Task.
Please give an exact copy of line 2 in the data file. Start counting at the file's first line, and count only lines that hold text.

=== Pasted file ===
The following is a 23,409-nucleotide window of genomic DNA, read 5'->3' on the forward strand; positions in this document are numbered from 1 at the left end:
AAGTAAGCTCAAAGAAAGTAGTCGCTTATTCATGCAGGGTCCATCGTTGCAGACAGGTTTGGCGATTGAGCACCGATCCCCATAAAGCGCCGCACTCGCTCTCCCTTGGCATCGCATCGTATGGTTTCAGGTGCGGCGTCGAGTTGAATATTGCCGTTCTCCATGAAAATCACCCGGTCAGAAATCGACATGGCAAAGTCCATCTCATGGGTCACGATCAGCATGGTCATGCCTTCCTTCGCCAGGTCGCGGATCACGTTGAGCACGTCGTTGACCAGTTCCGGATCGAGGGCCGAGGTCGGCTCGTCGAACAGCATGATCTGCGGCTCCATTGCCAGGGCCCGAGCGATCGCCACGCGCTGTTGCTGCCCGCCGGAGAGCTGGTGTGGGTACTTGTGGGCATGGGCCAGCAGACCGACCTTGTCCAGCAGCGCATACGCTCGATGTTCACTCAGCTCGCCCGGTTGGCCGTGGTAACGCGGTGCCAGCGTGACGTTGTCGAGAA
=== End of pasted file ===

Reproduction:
AAGTAAGCTCAAAGAAAGTAGTCGCTTATTCATGCAGGGTCCATCGTTGCAGACAGGTTTGGCGATTGAGCACCGATCCCCATAAAGCGCCGCACTCGCTCTCCCTTGGCATCGCATCGTATGGTTTCAGGTGCGGCGTCGAGTTGAATATTGCCGTTCTCCATGAAAATCACCCGGTCAGAAATCGACATGGCAAAGTCCATCTCATGGGTCACGATCAGCATGGTCATGCCTTCCTTCGCCAGGTCGCGGATCACGTTGAGCACGTCGTTGACCAGTTCCGGATCGAGGGCCGAGGTCGGCTCGTCGAACAGCATGATCTGCGGCTCCATTGCCAGGGCCCGAGCGATCGCCACGCGCTGTTGCTGCCCGCCGGAGAGCTGGTGTGGGTACTTGTGGGCATGGGCCAGCAGACCGACCTTGTCCAGCAGCGCATACGCTCGATGTTCACTCAGCTCGCCCGGTTGGCCGTGGTAACGCGGTGCCAGCGTGACGTTGTCGAGAA